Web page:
Yankees Pull Within One Game of Arizona in World Series, Bush Throws First Pitch

Roger Clemens and Mariano Rivera showed the Arizona Diamondbacks they know a little bit about pitching in the World Series, too.

The Rocket won when the New York Yankees couldn't afford to lose, shutting down the Diamondbacks over seven innings for a 2-1 win Tuesday night that cut Arizona's lead to two games-to-one.

Pumped and psyched, Clemens allowed only three hits and struck out nine. Rivera threw two perfect innings in relief, and that was it for Game 3.

"I knew it was a game that we had to have," Clemens said.

"It was exciting to be part of everything. It was something I'll always have with me," he said.

The Yankees, who hit only .102 in losing to Curt Schilling and Randy Johnson at Bank One Ballpark, are still struggling at the plate.

They'll see Schilling again Wednesday night in Game 4. There was a chance Miguel Batista would pitch, but Arizona manager Bob Brenly said he would bring back Schilling on three days' rest.

"He's the right guy," Brenly said. "He said all along he's prepared to pitch."

Orlando Hernandez is set to start for New York on Halloween night.

An early home run by Jorge Posada and a tiebreaking single by Scott Brosius in the sixth were enough to win for the Yankees on this night. Especially when Arizona managed three hits, the same total Schilling and Johnson served up.

No baseball team has ever rallied from an 0-3 deficit to win a postseason series. Thanks to Clemens' win and Rivera's save, the defending three-time champions won't have to try to do it, either.

The win, before President Bush and a quieter-than-usual crowd of 55,820 bundled up against the cold and wind at Yankee Stadium, also ensured something new: Baseball will have a Mr. November, with Game 5 scheduled for Thursday.

Clemens was a little late taking the mound, prompting some to wonder whether he was talking to a George -- president or owner, as in Steinbrenner.

From the very start, Clemens was in control. When Craig Counsell reached on an error to start the game, Clemens picked him off.

Once he got rolling, it was clear Clemens was charged up. He pumped his fists after key outs and was a one-man cheerleading squad. He shouted encouragement to teammates and ran over to congratulate them on crucial plays.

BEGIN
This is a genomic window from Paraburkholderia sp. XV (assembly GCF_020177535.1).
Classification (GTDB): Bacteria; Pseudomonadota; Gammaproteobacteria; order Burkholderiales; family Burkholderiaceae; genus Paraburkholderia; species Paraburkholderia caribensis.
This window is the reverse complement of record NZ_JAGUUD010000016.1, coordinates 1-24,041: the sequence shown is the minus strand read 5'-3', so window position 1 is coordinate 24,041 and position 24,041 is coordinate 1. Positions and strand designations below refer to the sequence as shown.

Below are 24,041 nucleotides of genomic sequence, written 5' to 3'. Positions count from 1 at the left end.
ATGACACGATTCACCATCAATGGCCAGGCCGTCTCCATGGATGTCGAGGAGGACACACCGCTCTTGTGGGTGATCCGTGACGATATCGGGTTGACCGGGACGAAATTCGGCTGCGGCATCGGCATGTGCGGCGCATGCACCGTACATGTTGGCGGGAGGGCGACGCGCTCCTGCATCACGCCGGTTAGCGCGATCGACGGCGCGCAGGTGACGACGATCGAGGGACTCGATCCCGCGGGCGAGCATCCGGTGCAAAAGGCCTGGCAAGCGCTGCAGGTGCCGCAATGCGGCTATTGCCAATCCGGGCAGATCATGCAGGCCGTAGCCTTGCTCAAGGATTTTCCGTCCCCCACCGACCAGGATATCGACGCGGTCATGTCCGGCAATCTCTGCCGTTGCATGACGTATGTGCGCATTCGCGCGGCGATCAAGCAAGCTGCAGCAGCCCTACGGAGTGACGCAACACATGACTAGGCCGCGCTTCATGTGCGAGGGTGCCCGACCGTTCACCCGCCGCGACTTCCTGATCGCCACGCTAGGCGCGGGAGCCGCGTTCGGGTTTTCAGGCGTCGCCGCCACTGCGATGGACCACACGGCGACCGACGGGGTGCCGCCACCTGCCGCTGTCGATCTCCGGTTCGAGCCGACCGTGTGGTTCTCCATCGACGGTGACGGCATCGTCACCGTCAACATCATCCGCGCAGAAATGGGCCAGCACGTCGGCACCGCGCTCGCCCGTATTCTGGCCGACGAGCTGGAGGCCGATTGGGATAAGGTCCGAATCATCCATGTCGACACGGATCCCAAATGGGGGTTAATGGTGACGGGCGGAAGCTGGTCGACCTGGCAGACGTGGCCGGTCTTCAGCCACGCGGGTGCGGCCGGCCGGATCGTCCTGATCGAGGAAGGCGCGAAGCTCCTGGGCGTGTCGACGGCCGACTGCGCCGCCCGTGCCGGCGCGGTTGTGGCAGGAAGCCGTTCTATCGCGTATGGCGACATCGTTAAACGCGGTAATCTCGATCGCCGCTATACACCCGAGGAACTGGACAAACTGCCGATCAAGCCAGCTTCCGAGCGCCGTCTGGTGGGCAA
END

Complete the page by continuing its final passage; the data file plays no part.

Clemens improved to 3-0 lifetime in the World Series and evened his often-checkered postseason record at 6-6 for 20 starts.

Rivera, the most dominant reliever in Series history, struck out four.

Brian Anderson pitched well enough for Arizona, but took the loss.

Tied at 1, the Yankees scored in the sixth. Bernie Williams opened with a leadoff single, Posada drew a one-out walk and Mike Morgan relieved. With two outs, Brosius hit a soft single to left field for the go-ahead run.

The Diamondbacks, starting five players who had never appeared at Yankee Stadium, made three errors and threw three wild pitches.

The Yankees hoped to get a big hit early and Posada delivered it, leading off the second inning with a home run.

Posada ended the Yankees' scoreless streak at 18 innings, their longest drought in Series history.

Arizona tied it in the fourth on Matt Williams' bases-loaded sacrifice fly.

Shane Spencer, starting in left field because he's a better defensive player than DH Chuck Knoblauch, saved the Yankees in the sixth. With two on and two outs, he ran in to make a diving catch on a liner by Williams.

Still sprawled on the grass, Spencer checked his glove to make sure he had made the catch, and a great sense of relief crossed his face when he saw he had the ball. Clemens raised his arm in the air to cheer the play and waited at the first-base line to congratulate Spencer.

The Diamondbacks, who led the NL in fielding this year, had not given up an unearned run in the postseason.

With two outs and none on in the fourth, Spencer lifted a foul pop behind the plate. Unfamiliar with the tricky winds at Yankee Stadium, catcher Damian Miller couldn't make the play -- no error was charged, though.

Spencer walked and shortstop Tony Womack misplayed Brosius' grounder. Alfonso Soriano followed with a high pop in front of the plate and, after confusion in Arizona's infield, Miller called it.

But Miller again missed, and the ball landed in fair territory before spinning foul. The Yankees thought Miller had touched it, with Spencer scoring and Derek Jeter cheering from the dugout.

The umpires, however, ruled it a foul ball and Yankees manager Joe Torre disputed the call. Miller was given an error, yet Arizona escaped when Soriano ended a 13-pitch at-bat with a long flyout.

Bush began the night by throwing a strike -- his pitch even featured a little late movement, much like a cut fastball.

"Very nice throw, Mr. President," Brenly told the former Texas Rangers owner. "Good stuff, good stuff."

Bush became the first president to throw out the opening ball at a Series since Dwight Eisenhower in 1956 at Ebbets Field in Brooklyn.

Bush watched three innings from an upstairs box with commissioner Bud Selig, Steinbrenner and New York Gov. George Pataki before leaving.